PROTRADER: Three Trends You Should Know About

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Now that Battle for Zendikar prerelease weekend is behind us, I’m certain many MTG finance writers will write about the cards to keep on your radar. There will probably be an article or two written on the trajectory of Expeditions, which non-rotating Standard cards are a buy, and perhaps even trends in the Modern metagame. Price trajectories, trade targets, and synergistic strategies will be shared aplenty.

I prefer to go completely off the map this week. Rather than discuss information that is likely to be covered time and again, my intent is to share a couple interesting data points that I bet very few people know much about. And even if you did know them, I want to encourage everyone to think more critically about the information because they may be able to glean profits from them. After all, that’s sort of my job here – to write about topics that will enable readers to make money (or at least spend less money on this hobby).

And while my colleagues do an excellent job sharing the latest and greatest trends in Standard and Commander, I tend to approach this game from a completely different angle. Diversity is a blessing, isn’t it?

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9 thoughts on “PROTRADER: Three Trends You Should Know About”

  1. A refreshing article in a sea of the same. Thanks for always looking for the non-obvious, truly insider information. You’re my No. 1 go-to MtG finance author.

    1. Thank you so much for the kind words! It really means a lot to me because I often wonder if by going towards the non-obvious, I’m simultaneously putting off people who prefer mainstream type articles. I recognize my writing isn’t perfect for everyone, but I try to provide unique ideas each week.

      Hopefully you can use this info towards profit! Please keep comments coming and let me know if you have any specific ideas/feedback you’d like me to explore in a future article!

      Regards,
      Sig

  2. Someone took your advice on the Alpha Rares on eBay being sold by KidIcarus today… I took the safe route and only went in on ones I was very sure would grade out, ended up with zero.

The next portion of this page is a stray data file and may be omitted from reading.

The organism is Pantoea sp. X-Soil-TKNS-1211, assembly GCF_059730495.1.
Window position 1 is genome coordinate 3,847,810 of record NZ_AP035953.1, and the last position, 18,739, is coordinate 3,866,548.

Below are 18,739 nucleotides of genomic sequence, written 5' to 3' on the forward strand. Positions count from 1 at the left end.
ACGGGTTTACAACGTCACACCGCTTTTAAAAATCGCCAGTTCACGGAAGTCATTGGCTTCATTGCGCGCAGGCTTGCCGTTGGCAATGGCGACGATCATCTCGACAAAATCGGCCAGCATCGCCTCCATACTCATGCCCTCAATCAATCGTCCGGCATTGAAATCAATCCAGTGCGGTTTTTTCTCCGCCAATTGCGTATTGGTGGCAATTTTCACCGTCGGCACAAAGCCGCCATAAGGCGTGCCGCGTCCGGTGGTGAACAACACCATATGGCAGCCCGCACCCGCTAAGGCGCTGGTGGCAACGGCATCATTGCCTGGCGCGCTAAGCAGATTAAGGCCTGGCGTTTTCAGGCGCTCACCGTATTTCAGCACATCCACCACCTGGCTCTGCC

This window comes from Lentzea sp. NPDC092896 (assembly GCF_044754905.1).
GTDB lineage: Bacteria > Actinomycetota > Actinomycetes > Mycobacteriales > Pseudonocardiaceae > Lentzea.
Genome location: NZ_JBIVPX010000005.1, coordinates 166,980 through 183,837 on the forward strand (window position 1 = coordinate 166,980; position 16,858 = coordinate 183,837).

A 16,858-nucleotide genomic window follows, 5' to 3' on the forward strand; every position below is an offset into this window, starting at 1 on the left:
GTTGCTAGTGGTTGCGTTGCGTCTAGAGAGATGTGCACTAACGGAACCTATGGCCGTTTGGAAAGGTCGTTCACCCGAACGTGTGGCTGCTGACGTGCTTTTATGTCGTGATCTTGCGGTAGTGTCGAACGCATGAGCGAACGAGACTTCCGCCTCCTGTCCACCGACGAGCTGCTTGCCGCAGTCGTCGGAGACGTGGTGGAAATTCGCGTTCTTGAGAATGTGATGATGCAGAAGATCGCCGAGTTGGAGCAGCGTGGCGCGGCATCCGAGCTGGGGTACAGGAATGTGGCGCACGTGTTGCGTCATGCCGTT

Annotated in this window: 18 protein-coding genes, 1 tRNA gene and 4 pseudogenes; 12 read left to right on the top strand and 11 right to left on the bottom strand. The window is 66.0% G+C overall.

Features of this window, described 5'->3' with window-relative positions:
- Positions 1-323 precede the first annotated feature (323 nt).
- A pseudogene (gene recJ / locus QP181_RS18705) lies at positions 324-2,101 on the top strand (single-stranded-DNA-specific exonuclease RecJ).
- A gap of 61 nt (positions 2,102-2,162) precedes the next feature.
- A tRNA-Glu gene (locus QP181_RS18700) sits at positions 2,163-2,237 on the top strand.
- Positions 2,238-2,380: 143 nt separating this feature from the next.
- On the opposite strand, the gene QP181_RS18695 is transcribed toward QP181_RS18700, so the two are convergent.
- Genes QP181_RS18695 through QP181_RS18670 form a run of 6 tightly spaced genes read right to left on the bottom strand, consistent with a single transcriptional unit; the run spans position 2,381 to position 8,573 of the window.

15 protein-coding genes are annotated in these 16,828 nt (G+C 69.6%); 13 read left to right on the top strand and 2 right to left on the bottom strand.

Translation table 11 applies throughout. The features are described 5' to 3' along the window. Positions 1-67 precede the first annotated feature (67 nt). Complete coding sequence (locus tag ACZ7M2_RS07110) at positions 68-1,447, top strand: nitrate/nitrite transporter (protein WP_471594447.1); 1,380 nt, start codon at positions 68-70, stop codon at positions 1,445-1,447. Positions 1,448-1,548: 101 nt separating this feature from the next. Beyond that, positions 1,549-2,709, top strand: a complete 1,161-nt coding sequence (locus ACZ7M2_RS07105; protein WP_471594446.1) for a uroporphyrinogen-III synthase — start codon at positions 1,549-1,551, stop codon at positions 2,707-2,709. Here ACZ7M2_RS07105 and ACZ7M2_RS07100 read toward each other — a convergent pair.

Whoever it was though was buying like crazy today, things that I seriously doubt have any chance of coming in at NM, and I think they’re in for a rude awakening when they send them in and 10% of the cards are NM, the rest they have to eat a loss on because they bought them for 80% of the NM buylist price.

    1. to finish my last sentence…

      …and they only get 50% of the NM buylist price because they’re SP, and that’s CFB’s policy.

    2. Grading is SOOOOOOOOOOOOOOOOOOOOOOOOOOOOOOOOOOOOOOOOOOOOOOOOOOOOO critical (yes, this many “O”‘s are necessary) when it comes to dealing in Alpha and Beta. These vendors offer very high buy prices on Alpha rares, but they have to be in top notch shape. Personally, I usually only buy BGS 8.5 or better graded rares when I’m trying to flip to buy lists for profit. Buying from TCG Player or eBay is a recipe for disaster, as a couple minor nicks could mean 50% downgrade in buy list value.

      I sure wish them luck. I hope I didn’t mislead folks in the column above – NM Alpha rares are very valuable…if they’re truly NM!

  3. It’s not a good time to want to actually own NM Beta cards for playing purposes :(. The Field of Dreams spike is just disgusting, I can only see it drop from here, but it’ll likely stay over $20.

    Glad to see something other than another boring set review though.

    1. If you want to own NM Beta cards, you best get them now before all vendors notice the price floor SCG has established. Or, in light of the comments above, you could settle for SP copies. They still look mostly decent, but should be worth only 50-75% of their NM counterparts. That’d be my suggestion, if you want nice-looking Beta cards to play with. Leave the gradable NM cards to investors/collectors willing to pay the hefty premium.

      1. I only settle when it comes to Power, though I will accept more worn cards that I receive when they come at a discount. I already figured out by myself that it would be best to get them now. The thing is, many cards are not available in NM at any price, or you already have to overpay widely for a graded copy.

        Drawing attention to them makes it even less likely to find reasonably priced copies before anybody else does. There just aren’t enough copies to go around and speculators jumping in doesn’t help. I would really prefer this market to remain for the collectors.

        Obviously I realize this makes them great speculation targets, just want to express that there’s another side to it. We are often getting blamed for pushing up prices, which I feel is often widely exaggerated, but for this rare stuff it’s definitely true and not helping our reputation at all.

        1. (I know you mean well and just want to share information that’s out there but may have gone unnoticed. I understand you writing this article even if I would prefer this part of the market to be ignored).

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